The Destitute Who Are Rich

Writer Jose Kavi chronicles the inspiring work of the Sisters of the Destitute in the Winter edition of ONE.

Writer Jose Kavi chronicles the inspiring work of the Sisters of the Destitute in the Winter edition of ONE. Here, he describes one surprising aspect of the people they serve: their joy.

The visit to Nat Gali (Dancers’ Lane) last fall was like a scene out of the movie “Slumdog Millionaire.”

The hamlet is part of Deendayalpuri, a resettlement enclave with more than 8,000 families, just 10 miles east of the Delhi-Uttar Pradesh border. What strike a visitor first are children and flies swarming the place.

A child slept peacefully on a stringed cot outside a hut that sits the edge of a narrow lane with sewage water running on the sides. Flies buzzing around did not bother the baby, nor did the sniffing dogs. His mother was busy ticking lice with a group of women at one end of the lane while its father chatted with a bunch of men at the other end.

Some other women in tattered saris and heads covered cooked on an earthen oven using dried cowdung cakes as fodder outside their tiny huts. Men played cards or watched games on cellphones in street corners.

It presented a perfect picture of the life that India’s poor are destined to live.

Despite its proximity to the national capital, no vestige of city life has touched the people, who eke out a living from a plethora of activities: dancing at weddings and other functions, begging at places of worship and prostitution.

The enclave burst into shouts as soon as John Mathew, the photographer, Joshy Mon, a friend, and I entered the enclave with Sister Sumitha Puthenchakkalackal, a member of the Sisters of Destitute congregation. The nuns have been working in the area for more than 15 years.

As soon as John Mathew took out his camera, children crowded around him and took over the direction. They insisted he take pictures of their friends and siblings. They needed no prompting to pose for photographs. They also insisted previewing the photos and approving them.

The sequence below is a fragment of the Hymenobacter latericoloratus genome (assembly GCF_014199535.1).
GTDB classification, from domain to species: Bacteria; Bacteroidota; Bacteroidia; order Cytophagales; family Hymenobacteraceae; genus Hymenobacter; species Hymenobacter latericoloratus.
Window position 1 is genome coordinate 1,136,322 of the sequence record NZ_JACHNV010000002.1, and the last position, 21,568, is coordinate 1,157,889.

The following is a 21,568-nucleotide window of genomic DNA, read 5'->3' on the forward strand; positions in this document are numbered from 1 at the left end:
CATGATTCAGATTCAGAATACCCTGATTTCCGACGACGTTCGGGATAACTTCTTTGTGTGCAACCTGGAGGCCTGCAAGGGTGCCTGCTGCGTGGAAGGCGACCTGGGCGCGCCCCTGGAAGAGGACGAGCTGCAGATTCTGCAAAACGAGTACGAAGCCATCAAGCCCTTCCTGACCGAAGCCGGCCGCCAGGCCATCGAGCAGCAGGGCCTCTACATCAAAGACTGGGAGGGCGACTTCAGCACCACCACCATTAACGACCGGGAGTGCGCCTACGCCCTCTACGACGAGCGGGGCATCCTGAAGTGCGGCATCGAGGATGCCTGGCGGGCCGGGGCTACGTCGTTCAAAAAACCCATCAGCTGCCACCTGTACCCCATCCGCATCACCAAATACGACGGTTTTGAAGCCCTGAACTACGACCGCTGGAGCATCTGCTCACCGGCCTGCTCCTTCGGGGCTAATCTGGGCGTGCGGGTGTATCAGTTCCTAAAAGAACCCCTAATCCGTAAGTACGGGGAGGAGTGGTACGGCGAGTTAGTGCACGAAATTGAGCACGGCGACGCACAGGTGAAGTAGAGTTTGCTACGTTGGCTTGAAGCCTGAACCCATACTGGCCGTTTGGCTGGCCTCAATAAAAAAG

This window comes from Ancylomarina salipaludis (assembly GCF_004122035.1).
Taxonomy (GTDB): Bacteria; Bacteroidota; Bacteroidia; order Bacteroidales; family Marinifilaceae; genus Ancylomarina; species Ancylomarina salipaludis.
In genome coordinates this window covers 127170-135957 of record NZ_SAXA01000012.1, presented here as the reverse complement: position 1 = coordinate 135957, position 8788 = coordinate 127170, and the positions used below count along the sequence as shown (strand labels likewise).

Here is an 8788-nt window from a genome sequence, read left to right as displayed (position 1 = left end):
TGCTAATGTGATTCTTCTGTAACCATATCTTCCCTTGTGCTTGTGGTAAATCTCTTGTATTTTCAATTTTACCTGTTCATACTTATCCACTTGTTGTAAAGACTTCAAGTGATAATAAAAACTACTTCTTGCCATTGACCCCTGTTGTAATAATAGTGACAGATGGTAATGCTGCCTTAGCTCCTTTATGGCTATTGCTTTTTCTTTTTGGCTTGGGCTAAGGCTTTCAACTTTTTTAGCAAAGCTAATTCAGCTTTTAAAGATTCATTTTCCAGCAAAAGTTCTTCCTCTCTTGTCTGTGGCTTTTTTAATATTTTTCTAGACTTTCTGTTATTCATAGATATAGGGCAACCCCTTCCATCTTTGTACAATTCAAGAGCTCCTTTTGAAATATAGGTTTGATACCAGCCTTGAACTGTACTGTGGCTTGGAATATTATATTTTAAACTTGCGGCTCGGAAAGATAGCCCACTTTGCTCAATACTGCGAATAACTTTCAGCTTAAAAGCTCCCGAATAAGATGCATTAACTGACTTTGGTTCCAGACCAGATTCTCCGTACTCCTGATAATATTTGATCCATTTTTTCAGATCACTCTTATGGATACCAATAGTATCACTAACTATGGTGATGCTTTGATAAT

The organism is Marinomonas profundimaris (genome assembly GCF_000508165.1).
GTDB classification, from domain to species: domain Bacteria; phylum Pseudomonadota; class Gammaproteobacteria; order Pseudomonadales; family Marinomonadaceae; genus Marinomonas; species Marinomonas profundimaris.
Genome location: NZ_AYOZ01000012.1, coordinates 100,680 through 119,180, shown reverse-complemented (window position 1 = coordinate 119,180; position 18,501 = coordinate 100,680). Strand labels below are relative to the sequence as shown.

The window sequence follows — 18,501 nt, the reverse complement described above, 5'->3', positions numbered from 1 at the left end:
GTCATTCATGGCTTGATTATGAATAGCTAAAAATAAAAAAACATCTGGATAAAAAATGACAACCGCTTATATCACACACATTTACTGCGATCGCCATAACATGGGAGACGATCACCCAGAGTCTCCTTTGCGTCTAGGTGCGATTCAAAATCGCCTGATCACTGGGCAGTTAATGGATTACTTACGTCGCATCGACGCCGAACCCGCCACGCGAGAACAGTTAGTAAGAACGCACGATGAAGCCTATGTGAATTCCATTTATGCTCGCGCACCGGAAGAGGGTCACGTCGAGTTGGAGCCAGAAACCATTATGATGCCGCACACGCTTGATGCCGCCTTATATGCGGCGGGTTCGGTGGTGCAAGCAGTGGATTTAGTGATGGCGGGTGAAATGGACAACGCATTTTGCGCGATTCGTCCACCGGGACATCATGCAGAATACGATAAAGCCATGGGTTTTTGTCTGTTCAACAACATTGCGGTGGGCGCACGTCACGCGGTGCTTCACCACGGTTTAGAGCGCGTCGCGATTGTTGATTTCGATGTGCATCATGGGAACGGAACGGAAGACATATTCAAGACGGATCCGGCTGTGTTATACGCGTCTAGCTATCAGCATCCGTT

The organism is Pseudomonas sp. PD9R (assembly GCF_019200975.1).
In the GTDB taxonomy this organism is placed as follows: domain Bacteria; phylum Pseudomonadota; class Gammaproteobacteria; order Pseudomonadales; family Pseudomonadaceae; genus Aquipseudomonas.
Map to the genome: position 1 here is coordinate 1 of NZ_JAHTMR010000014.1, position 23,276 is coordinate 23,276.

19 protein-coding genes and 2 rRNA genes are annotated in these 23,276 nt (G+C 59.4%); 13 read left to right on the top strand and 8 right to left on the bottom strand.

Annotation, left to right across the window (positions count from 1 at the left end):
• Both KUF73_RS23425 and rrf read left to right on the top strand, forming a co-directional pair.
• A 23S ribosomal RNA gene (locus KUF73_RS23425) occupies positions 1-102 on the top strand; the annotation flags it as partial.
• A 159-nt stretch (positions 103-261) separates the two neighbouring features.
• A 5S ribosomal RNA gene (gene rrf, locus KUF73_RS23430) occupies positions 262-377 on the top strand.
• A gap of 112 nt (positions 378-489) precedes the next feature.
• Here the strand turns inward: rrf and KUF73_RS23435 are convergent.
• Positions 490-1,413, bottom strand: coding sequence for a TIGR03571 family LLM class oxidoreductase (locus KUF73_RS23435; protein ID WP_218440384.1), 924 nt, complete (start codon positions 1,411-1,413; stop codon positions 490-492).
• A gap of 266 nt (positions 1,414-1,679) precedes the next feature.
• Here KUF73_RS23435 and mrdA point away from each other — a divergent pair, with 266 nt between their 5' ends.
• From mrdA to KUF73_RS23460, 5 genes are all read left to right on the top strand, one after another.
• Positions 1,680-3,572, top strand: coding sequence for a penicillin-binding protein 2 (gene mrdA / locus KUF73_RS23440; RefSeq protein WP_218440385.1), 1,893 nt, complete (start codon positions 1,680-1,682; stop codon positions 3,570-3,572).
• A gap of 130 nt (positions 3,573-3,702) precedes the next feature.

Puddles of stagnant water on the tiny lanes and open drains that run along the lane gave out a foul smell. But hardly anyone seemed to bother about it. Filth and squalor have become part of their lives.

Laughter of children and shouts of elders filled the air and elders and youngsters greeted us with folded hands.

There were hardly any gloomy faces in those lanes.

How do people find happiness in such dreary existence? I asked myself. They seem to fit very well with the beatific life that Jesus preached: “Look at the birds of the air: they neither sow nor reap nor gather into barns, and yet your heavenly Father feeds them. Are you not of more value than they?”

They have no social security, no healthcare schemes. But they lead what appears to be a perfect, blissful life. God has protected them so far — and they are certain he will continue to protect them and their children in future.

Maybe they are, indeed, “Slumdog Millionaires” — with priceless riches we can’t see.

Read more and discover why ‘My Great Hope is the Sisters’ in the Winter 2016 edition of ONE.

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